Jonathan Villar (SS-MIL) – Villar was 2-for-3 with a walk, HR #4, two runs, and two RBI Monday. He’s stil batting just .213/.283/.364 after this one, but he does have six multi-hit games in his last 11 games, raising his BA from 75 points in the process, so Villar appears back on track. He’s just 3-for-26 versus southpaws, which is a concern, as is his 31.7% K%, which is up from 25.6% last year when he struck out a whopping 174 times. Villar has been a huge disappointment on the basepaths as well, swiping just five bases after leading the league with 62 a year ago. He also had a .369 OBP a year ago, so if he can get that number up significantly, the steals will come, but I’m not expecting 50 the rest of the way regardless. Maybe 30-35 more?
Red Sox manager John Farrell announced that Sandy Leon will no longer be the Red Sox primary catcher, but will start when either Chris Sale or Rick Porcello is on the mound. Meanwhile, Christian Vazquez will get the majority of the starts. Leon can be safely dropped in most formats as playing in only 40% of the games is not likely to lead to enough fantasy production. The diminished role for Leon is a result of his 9-51 start in which he managed only 3 XBH’s and walked just once. We knew he would fall from his .392 BABIP from last season, but maybe we didn’t realize how much. With a career .247/.308/.354 slash line, there’s no reason to assume he’ll win back the starting catcher job in the near future.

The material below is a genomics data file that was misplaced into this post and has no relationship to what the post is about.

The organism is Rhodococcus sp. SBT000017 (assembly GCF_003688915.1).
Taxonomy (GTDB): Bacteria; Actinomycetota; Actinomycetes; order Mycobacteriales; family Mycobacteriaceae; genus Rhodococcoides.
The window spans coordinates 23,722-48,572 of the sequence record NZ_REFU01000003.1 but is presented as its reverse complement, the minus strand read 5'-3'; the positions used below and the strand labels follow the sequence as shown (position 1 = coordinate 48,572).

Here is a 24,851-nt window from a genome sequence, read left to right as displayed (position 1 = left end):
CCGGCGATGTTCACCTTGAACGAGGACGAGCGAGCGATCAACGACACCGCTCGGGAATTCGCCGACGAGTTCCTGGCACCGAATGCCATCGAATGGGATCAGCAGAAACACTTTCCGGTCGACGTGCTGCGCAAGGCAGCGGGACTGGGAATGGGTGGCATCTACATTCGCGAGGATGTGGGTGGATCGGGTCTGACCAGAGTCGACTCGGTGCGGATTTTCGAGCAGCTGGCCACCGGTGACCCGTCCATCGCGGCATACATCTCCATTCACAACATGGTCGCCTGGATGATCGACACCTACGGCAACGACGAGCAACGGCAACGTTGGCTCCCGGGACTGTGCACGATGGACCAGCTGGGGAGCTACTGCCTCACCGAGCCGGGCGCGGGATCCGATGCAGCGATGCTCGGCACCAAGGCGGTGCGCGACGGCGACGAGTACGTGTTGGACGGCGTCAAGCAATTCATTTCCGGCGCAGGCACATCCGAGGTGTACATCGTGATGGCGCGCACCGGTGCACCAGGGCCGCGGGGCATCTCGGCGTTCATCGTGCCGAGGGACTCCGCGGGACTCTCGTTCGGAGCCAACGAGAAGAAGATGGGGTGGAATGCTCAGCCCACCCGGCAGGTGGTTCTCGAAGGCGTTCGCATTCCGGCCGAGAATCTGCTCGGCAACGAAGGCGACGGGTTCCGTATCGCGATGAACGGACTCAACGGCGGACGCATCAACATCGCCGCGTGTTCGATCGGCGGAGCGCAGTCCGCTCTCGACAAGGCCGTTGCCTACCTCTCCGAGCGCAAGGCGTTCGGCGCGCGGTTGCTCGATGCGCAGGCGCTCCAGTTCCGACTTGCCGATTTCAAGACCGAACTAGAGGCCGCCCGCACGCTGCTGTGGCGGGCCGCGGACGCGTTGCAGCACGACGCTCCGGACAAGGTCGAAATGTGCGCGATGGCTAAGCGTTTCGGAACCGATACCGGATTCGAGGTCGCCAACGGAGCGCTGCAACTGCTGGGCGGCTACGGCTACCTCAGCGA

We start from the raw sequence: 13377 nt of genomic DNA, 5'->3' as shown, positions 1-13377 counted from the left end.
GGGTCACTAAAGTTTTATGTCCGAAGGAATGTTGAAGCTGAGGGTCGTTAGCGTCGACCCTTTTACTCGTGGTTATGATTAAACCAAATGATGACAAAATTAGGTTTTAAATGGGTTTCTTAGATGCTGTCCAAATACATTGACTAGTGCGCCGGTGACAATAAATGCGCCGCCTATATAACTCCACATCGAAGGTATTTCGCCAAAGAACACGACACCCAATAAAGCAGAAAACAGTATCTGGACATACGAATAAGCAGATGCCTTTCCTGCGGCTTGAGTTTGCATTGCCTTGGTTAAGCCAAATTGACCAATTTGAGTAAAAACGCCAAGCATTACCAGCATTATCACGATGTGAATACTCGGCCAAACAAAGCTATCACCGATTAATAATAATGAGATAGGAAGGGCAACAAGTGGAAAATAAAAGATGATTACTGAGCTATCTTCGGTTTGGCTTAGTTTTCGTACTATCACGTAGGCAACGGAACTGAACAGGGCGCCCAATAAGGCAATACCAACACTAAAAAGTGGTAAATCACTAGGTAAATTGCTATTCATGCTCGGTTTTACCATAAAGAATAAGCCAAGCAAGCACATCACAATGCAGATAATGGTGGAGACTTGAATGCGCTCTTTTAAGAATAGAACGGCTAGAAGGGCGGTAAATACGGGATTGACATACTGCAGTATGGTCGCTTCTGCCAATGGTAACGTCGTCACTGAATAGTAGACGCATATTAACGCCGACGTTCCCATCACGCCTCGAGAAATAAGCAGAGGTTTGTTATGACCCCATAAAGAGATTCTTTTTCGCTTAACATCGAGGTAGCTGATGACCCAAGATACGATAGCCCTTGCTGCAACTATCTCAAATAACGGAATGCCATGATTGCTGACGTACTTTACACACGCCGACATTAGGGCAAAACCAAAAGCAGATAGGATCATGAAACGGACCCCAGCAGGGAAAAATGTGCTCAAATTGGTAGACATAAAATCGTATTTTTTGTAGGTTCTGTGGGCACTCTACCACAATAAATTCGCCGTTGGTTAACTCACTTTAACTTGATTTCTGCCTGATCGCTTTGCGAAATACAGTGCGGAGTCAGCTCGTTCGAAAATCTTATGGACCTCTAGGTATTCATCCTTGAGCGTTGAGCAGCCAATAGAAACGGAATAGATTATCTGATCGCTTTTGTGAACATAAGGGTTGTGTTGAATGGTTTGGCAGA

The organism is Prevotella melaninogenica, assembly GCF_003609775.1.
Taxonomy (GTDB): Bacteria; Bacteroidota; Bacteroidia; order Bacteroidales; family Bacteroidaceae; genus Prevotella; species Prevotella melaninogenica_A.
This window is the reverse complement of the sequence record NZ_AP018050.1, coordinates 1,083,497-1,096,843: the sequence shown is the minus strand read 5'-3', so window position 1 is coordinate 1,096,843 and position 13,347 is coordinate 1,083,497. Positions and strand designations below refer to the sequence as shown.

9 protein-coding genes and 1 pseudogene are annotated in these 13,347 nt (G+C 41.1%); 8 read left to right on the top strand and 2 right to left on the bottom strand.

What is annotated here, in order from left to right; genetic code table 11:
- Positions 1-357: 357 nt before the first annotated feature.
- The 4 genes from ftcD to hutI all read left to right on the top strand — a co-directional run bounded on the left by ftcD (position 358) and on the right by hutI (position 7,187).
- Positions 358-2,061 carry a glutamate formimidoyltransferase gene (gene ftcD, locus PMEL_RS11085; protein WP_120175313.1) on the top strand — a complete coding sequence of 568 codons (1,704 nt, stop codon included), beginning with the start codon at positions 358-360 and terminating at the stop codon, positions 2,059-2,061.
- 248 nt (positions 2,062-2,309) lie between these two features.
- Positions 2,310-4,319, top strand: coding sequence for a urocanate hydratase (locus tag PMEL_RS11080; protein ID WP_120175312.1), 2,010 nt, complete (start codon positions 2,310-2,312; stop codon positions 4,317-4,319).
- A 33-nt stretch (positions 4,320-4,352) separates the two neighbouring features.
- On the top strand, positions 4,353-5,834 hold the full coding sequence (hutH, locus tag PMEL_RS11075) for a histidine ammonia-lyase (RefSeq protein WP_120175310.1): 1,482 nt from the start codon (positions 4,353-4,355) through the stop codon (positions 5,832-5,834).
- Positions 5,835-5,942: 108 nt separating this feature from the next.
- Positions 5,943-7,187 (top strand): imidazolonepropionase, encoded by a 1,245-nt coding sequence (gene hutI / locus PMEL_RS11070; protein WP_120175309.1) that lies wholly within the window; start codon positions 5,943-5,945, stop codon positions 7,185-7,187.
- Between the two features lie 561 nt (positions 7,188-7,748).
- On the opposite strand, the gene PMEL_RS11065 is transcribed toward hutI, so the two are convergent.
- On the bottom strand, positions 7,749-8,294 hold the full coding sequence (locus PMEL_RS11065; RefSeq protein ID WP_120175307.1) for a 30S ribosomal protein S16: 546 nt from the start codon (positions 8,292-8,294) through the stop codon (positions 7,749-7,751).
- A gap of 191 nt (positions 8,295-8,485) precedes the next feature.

Anthony Rendon (WAS) – On Sunday, we witnessed the most impressive offensive display by a single player in over 100 years. Anthony Rendon went 6-for-6 with 3 home runs, 10 RBIs, 5 runs, and a double in a win against the Mets. He raised his slash line from .226/.316/.250 to an actually respectable .278/.356/.411. It was a historic day, but that type of change also shows you the danger of analyzing your players off small samples – even a sample as large as a month. Rendon was frustrating a lot of callers on our XM show over the last two weeks. Some people even called because they considered dropping him. He’s obviously not getting dropped now, and I do believe he will bounceback from his early season struggles. Sit tight on your struggling players, don’t make rash decisions and trust your pre-draft analysis. There’s still plenty of time.
Jason Heyward (CHC) – Jason Heyward continued his hot-hitting by knocking a single in Saturday’s game. Heyward has hit safely in all but 3 games this season and has a respectable .278/.345/.418 slash line in what’s lining up to be a bounce back season in 2017. Heyward has maintained his strong batting approach with a 7% walk rate and 17% strikeout rate. On almost identical hard hit rate and batted ball profiles, Heyward has a BABIP that’s over 50 points higher than in 2016. His current rate of .311 is much more in line with his career .302 mark than his .266 posting last season. Knowing that his other indicator stats remain largely unchanged, that says that this season’s “breakout” is more about regression back the mean than a meaningful adjustment at the plate.